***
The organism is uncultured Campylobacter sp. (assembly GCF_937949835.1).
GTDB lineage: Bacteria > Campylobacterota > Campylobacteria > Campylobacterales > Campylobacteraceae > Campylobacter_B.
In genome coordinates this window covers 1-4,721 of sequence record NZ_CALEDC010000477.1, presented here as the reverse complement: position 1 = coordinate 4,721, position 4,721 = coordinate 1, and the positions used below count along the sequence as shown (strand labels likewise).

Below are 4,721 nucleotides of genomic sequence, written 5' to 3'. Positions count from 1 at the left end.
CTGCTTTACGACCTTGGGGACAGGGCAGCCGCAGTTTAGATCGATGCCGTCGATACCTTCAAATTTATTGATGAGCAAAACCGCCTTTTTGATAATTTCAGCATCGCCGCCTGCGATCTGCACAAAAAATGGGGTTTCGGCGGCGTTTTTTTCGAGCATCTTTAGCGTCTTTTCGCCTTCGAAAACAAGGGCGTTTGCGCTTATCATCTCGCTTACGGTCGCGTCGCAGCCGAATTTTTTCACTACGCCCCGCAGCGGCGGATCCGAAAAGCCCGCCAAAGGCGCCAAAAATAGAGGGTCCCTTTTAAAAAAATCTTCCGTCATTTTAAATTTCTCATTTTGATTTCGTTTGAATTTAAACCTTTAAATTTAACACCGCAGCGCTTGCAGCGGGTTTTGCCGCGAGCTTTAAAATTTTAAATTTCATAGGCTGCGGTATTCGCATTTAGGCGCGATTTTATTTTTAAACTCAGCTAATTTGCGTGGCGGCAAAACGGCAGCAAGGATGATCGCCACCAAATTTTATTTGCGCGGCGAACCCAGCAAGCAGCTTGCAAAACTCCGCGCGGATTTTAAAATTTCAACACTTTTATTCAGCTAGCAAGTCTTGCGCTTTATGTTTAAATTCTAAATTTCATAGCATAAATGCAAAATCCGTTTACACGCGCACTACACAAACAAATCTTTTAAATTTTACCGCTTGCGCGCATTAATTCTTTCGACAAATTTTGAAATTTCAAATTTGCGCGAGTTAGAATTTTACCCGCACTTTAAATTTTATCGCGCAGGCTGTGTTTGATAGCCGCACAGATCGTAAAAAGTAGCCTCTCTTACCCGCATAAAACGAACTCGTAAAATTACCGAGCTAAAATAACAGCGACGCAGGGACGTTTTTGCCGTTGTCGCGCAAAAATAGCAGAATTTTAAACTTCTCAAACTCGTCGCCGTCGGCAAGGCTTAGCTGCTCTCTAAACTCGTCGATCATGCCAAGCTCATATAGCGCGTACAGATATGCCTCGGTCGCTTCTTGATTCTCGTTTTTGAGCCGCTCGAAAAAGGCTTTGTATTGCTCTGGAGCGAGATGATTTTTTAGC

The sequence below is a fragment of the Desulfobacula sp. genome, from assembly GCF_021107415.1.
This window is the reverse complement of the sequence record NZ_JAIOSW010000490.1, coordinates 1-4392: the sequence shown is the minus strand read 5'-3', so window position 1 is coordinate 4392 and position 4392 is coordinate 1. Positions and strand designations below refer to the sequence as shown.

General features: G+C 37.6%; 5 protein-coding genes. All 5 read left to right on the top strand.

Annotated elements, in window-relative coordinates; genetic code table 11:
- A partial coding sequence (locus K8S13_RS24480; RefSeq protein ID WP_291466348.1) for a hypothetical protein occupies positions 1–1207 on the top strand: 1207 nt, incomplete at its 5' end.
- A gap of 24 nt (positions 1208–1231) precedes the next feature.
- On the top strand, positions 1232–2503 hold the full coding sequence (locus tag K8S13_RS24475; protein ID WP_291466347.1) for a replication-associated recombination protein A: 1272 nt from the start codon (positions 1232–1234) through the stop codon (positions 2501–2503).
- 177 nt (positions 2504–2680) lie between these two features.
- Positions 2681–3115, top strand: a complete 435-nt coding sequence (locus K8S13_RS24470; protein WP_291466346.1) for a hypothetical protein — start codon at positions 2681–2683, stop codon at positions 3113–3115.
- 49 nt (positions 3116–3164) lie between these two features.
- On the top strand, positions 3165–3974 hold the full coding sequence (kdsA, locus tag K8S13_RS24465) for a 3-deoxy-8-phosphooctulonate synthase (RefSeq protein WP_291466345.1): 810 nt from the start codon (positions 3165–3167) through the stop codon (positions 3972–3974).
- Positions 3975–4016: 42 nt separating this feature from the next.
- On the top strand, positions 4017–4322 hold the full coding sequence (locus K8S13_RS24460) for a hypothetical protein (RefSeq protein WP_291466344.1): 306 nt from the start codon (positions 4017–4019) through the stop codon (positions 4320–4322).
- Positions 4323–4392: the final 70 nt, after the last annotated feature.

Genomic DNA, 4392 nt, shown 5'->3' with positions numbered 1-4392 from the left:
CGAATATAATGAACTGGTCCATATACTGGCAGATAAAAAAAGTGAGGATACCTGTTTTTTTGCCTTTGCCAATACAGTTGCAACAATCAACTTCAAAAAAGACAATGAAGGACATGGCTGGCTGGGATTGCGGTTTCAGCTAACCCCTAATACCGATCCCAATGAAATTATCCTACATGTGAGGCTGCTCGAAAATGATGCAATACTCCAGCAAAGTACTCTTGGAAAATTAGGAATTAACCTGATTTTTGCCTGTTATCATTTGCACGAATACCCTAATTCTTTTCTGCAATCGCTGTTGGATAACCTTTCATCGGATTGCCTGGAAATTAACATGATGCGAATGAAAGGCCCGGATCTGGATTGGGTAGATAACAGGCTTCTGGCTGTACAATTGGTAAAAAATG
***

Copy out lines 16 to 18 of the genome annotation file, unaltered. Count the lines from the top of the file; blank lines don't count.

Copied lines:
- On the top strand, positions 3165–3974 hold the full coding sequence (kdsA, locus tag K8S13_RS24465) for a 3-deoxy-8-phosphooctulonate synthase (RefSeq protein WP_291466345.1): 810 nt from the start codon (positions 3165–3167) through the stop codon (positions 3972–3974).
- Positions 3975–4016: 42 nt separating this feature from the next.
- On the top strand, positions 4017–4322 hold the full coding sequence (locus K8S13_RS24460) for a hypothetical protein (RefSeq protein WP_291466344.1): 306 nt from the start codon (positions 4017–4019) through the stop codon (positions 4320–4322).